Microsoft Project Astoria is No More: Here’re the Reactions


Microsoft rolled out Windows 10 as a universal OS with an aim of eliminating the need to have different versions of the OS for different devices.

Prior to Windows 10, Microsoft has to develop a mobile version of the OS that was used on phones and tablets, among other mobile devices. Well, with the universal OS, this is no more. One reason for doing this was to allow users to use the same software applications across a variety of devices. Microsoft was aware that its mobile users have a very limited access to apps when compared to those available for Windows PC users. The case gets even worse when compared to Android users.

Speaking of Android, Microsoft launched Project Astoria – a program designed to help Android developers easily bring their apps to the Windows mobile platform. The number of apps available in the Windows Phone Store is nothing compared to what the Google Play Store has. With this Project Astoria, Microsoft wanted to make it easy for Android developers to re-use their Android codes when developing for Windows.

But as it turns out, this is program is no more. According to reports, Project Astoria’s closure is because the company wants to avoid confusion with another of the same kind – Islandwood for iOS.

However, the obvious reason here is because of the recent acquisition of Xamarin. With Xamarin, it is possible to reuse the same code (with minor tweaks) when building native apps for multiple mobile environments.

Microsoft Project Astoria,

With Xamarin, it is possible to “share common app code bases across Windows, Android, and iOS environments while at the same time delivering full native experiences on each platform,” Kevin Gallo, who is the VP of Microsoft Windows Developer Platform, said.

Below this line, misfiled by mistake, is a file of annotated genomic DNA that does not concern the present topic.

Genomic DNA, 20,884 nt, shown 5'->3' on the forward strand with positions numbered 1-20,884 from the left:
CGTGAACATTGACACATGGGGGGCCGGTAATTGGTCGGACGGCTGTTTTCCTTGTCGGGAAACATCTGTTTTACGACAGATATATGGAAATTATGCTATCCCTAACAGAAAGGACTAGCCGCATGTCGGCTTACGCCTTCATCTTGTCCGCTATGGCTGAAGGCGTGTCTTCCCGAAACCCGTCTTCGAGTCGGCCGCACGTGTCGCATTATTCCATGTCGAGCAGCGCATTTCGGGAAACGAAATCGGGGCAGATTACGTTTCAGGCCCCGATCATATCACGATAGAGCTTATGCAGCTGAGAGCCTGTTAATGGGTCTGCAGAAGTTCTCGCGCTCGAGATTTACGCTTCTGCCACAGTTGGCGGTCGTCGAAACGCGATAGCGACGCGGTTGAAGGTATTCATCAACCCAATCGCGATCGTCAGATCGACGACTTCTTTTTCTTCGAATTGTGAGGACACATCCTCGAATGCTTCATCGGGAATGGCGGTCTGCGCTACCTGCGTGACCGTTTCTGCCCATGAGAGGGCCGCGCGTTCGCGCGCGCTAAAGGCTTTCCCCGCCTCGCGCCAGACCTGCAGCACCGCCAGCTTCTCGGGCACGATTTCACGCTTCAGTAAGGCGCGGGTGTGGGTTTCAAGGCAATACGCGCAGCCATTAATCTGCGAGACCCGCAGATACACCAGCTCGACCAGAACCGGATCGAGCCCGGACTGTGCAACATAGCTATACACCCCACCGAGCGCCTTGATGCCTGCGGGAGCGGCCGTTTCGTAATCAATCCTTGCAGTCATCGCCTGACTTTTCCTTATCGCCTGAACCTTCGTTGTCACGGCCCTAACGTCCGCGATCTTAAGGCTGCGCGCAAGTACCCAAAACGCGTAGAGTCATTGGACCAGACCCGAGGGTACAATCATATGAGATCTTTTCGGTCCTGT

This has been coming as rumors about Project Astoria’s closure begun showing up somewhere in November last year. At the same time, there are other market analysts that think Xamarin is not the major reason behind the closure of Project Astoria. However, as Microsoft pointed out, the company doesn’t want to see its “developers confused.”

The reactions

Project Astoria seems to have had already taken some liking among many Microsoft and Android fans. Following its closure and Microsoft’s reasons behind the closure, some users have reacted to the case, some welcoming the Windows OS maker’s move while others condemning it.

One commenter who grabbed out interest in particular pointed out that the main reason Microsoft ditched the Windows-Android program and stuck with the Windows-iOS program is because of the better developer income associated with iOS.

“Android users should know that developers prefer iOS to Android, even if the latter has more users. iOS makes 75% of all mobile developer income,” the commenter noted. In short, the main reason behind this move is money.

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